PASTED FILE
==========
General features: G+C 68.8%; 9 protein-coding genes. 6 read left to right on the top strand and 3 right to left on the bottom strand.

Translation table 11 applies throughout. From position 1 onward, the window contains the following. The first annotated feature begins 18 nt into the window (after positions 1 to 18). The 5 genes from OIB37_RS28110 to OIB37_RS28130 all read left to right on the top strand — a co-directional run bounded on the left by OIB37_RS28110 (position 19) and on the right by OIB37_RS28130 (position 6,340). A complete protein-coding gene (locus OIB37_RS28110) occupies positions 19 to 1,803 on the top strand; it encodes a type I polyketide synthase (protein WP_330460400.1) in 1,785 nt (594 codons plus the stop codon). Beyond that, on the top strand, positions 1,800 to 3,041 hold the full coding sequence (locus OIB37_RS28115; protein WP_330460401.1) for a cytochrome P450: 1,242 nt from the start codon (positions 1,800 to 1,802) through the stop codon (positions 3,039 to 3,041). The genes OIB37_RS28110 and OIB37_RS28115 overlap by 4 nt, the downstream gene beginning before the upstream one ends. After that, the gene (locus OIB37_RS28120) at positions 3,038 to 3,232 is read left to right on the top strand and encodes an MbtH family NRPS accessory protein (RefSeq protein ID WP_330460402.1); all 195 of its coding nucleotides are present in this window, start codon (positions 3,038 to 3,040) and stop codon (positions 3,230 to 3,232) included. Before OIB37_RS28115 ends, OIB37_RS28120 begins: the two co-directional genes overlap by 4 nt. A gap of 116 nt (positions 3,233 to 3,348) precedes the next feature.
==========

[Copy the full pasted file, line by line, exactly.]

General features: G+C 68.8%; 9 protein-coding genes. 6 read left to right on the top strand and 3 right to left on the bottom strand.

Translation table 11 applies throughout. From position 1 onward, the window contains the following. The first annotated feature begins 18 nt into the window (after positions 1 to 18). The 5 genes from OIB37_RS28110 to OIB37_RS28130 all read left to right on the top strand — a co-directional run bounded on the left by OIB37_RS28110 (position 19) and on the right by OIB37_RS28130 (position 6,340). A complete protein-coding gene (locus OIB37_RS28110) occupies positions 19 to 1,803 on the top strand; it encodes a type I polyketide synthase (protein WP_330460400.1) in 1,785 nt (594 codons plus the stop codon). Beyond that, on the top strand, positions 1,800 to 3,041 hold the full coding sequence (locus OIB37_RS28115; protein WP_330460401.1) for a cytochrome P450: 1,242 nt from the start codon (positions 1,800 to 1,802) through the stop codon (positions 3,039 to 3,041). The genes OIB37_RS28110 and OIB37_RS28115 overlap by 4 nt, the downstream gene beginning before the upstream one ends. After that, the gene (locus OIB37_RS28120) at positions 3,038 to 3,232 is read left to right on the top strand and encodes an MbtH family NRPS accessory protein (RefSeq protein ID WP_330460402.1); all 195 of its coding nucleotides are present in this window, start codon (positions 3,038 to 3,040) and stop codon (positions 3,230 to 3,232) included. Before OIB37_RS28115 ends, OIB37_RS28120 begins: the two co-directional genes overlap by 4 nt. A gap of 116 nt (positions 3,233 to 3,348) precedes the next feature.